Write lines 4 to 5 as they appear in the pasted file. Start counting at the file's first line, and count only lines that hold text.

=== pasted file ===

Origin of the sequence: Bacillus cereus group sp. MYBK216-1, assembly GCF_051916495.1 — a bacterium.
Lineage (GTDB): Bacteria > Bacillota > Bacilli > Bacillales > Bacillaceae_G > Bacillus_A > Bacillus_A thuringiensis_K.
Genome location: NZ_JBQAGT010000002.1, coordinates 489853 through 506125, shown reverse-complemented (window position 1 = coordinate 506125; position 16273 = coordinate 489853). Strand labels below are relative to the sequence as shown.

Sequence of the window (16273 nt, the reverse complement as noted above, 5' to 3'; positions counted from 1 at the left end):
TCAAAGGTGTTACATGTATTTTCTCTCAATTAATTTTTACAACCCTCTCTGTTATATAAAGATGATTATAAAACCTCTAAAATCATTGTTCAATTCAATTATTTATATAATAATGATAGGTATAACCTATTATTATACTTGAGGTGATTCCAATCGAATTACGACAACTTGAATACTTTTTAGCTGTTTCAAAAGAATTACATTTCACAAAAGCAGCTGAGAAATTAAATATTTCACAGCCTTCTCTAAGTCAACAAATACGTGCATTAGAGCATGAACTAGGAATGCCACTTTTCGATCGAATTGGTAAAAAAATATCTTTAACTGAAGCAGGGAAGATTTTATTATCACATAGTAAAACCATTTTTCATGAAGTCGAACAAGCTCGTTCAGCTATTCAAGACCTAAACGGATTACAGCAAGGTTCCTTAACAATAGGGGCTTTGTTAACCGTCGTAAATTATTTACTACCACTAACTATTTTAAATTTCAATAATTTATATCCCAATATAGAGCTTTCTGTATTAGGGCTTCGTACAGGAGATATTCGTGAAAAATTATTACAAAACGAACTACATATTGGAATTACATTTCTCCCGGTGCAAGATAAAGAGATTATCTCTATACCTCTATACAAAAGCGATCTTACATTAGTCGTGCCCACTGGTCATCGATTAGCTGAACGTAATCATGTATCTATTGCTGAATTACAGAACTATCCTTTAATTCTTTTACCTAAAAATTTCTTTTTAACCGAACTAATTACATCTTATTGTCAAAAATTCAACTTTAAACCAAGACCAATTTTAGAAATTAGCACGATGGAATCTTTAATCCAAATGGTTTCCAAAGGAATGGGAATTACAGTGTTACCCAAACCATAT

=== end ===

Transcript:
Sequence of the window (16273 nt, the reverse complement as noted above, 5' to 3'; positions counted from 1 at the left end):
TCAAAGGTGTTACATGTATTTTCTCTCAATTAATTTTTACAACCCTCTCTGTTATATAAAGATGATTATAAAACCTCTAAAATCATTGTTCAATTCAATTATTTATATAATAATGATAGGTATAACCTATTATTATACTTGAGGTGATTCCAATCGAATTACGACAACTTGAATACTTTTTAGCTGTTTCAAAAGAATTACATTTCACAAAAGCAGCTGAGAAATTAAATATTTCACAGCCTTCTCTAAGTCAACAAATACGTGCATTAGAGCATGAACTAGGAATGCCACTTTTCGATCGAATTGGTAAAAAAATATCTTTAACTGAAGCAGGGAAGATTTTATTATCACATAGTAAAACCATTTTTCATGAAGTCGAACAAGCTCGTTCAGCTATTCAAGACCTAAACGGATTACAGCAAGGTTCCTTAACAATAGGGGCTTTGTTAACCGTCGTAAATTATTTACTACCACTAACTATTTTAAATTTCAATAATTTATATCCCAATATAGAGCTTTCTGTATTAGGGCTTCGTACAGGAGATATTCGTGAAAAATTATTACAAAACGAACTACATATTGGAATTACATTTCTCCCGGTGCAAGATAAAGAGATTATCTCTATACCTCTATACAAAAGCGATCTTACATTAGTCGTGCCCACTGGTCATCGATTAGCTGAACGTAATCATGTATCTATTGCTGAATTACAGAACTATCCTTTAATTCTTTTACCTAAAAATTTCTTTTTAACCGAACTAATTACATCTTATTGTCAAAAATTCAACTTTAAACCAAGACCAATTTTAGAAATTAGCACGATGGAATCTTTAATCCAAATGGTTTCCAAAGGAATGGGAATTACAGTGTTACCCAAACCATAT